In the past it’s been called Terminus, The Gate City Of The South, Dogwood City, The City Too Busy To Hate, more recently The ATL, and always Hotlanta. But despite also being called the Black Mecca, Atlanta produced a relatively small batch of black records. Citizens of the greater metropolitan area can tell you about the Hooch, the Big Chicken, Little Five Points, Spaghetti Junction, and Gwinetians, but ask them where Record Row is located and they’ll likely respond with a shrug.
The first half of the 20th century was a productive time for black business in Atlanta. In spite of oppressive Jim Crow laws, black entrepreneurs founded the first black-owned newspaper, the largest black-owned insurance company, and dozens of hotels, office buildings, and restaurants in the “Sweet Auburn” district. A number of prestigious educational institutions filled Atlanta's black neighborhoods, led by Booker T. Washington High School, Morehouse College, Morris Brown College, and Atlanta University. By 1960, Atlanta was cemented as the heart of the “Chitlin Circuit,” when venues like Club Poinciana, the Builders Club, Magnolia Ballroom, and, of course, the infamous Royal Peacock reached their prime. Marginalized by uptight whites with one foot out of Fulton County on their way to suburban bliss, black record producers turned inwards, inadvertently changing the course of the entire Atlanta record business. Isolated from white entrepreneurs looking to cash in on the burgeoning R&B market, labels like T&L, Esprit, Hunter and Midtown popped up but, without access to white-owned radio and distribution, found themselves unable to compete outside the Perimeter.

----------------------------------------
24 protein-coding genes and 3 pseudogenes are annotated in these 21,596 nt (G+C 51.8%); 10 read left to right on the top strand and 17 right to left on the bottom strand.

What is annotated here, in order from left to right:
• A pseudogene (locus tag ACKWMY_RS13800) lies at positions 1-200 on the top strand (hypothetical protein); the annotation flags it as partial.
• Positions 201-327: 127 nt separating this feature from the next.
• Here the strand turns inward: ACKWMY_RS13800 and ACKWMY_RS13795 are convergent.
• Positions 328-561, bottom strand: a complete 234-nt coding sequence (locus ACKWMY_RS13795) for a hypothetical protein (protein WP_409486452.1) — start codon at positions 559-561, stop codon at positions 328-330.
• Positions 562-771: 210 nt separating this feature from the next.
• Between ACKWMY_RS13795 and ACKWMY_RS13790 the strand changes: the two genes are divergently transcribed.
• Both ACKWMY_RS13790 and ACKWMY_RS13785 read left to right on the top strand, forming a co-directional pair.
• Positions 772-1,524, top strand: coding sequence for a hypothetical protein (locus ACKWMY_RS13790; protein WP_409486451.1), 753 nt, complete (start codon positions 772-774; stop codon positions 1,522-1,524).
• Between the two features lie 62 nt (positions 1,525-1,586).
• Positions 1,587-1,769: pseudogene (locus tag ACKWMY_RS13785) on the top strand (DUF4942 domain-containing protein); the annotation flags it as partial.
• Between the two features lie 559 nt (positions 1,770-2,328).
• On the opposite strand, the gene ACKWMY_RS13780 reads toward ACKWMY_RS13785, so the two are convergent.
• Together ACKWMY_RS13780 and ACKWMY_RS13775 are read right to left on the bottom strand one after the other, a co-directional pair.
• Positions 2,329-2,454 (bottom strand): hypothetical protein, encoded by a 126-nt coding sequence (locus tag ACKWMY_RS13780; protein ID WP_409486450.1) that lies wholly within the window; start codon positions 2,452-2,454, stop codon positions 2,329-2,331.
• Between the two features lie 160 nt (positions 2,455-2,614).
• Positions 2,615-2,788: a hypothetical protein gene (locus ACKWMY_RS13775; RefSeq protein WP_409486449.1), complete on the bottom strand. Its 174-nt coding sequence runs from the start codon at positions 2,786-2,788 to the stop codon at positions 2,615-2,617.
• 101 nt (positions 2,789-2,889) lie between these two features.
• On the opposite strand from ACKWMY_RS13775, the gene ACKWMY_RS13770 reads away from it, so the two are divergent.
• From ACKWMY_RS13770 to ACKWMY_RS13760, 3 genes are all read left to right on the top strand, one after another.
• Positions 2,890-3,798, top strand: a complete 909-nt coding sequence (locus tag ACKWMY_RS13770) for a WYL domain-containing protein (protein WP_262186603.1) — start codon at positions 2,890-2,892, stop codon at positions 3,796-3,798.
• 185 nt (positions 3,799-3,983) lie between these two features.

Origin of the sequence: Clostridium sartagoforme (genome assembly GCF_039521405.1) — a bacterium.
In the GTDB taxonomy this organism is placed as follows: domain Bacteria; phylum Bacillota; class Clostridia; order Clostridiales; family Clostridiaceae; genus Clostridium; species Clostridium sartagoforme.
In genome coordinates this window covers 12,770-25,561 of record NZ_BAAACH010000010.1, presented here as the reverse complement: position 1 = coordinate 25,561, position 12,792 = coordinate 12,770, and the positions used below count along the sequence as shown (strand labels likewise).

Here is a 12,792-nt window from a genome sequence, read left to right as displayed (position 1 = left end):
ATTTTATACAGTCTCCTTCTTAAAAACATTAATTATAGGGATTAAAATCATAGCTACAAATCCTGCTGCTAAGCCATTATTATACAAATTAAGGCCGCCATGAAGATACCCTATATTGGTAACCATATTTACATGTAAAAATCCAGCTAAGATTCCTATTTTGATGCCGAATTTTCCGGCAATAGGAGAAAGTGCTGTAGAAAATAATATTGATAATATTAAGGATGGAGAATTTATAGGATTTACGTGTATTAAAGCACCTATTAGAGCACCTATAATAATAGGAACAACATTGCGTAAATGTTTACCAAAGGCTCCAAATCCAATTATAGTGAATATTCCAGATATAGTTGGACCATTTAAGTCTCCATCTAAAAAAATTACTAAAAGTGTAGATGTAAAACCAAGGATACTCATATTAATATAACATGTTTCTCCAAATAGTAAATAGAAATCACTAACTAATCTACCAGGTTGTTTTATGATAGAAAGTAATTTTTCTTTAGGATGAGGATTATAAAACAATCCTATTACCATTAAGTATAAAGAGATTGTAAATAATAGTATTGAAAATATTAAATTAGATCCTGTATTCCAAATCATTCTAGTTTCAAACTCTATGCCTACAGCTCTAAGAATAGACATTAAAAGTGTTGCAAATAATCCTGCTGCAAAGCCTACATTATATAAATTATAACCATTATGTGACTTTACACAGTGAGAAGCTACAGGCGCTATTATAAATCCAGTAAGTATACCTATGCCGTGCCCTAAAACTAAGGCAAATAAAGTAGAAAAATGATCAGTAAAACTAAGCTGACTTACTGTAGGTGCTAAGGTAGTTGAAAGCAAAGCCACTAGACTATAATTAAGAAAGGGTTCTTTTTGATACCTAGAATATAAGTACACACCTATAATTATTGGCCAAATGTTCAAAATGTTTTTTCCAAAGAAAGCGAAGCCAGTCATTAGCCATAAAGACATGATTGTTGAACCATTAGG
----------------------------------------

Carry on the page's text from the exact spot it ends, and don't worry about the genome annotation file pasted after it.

For the better part of two decades it was nearly impossible to get a hit record with a hometown logo. Michael Thevis’s Aware and GRC labels managed a few between Loleatta Holloway, the Counts, and Ripple, but most of the charting records by Atlanta artists carried the mark of a major or major independent. Wendell Parker produced for Decca and his Shurfine label leased to Josie; Mighty Hannibal had minor successes on Josie and King; the Tams charted for ABC; Blind Willie McTell recorded for Atlantic; Duke Pearson produced and recorded for Blue Note; and Piano Red hit with “Dr. Feelgood” on Columbia while his guitarist Roy Lee Johnson went solo for Columbia subsidiary Okeh. Jesse J. Jones’s trajectory would follow a similar, though less fortunate, curve.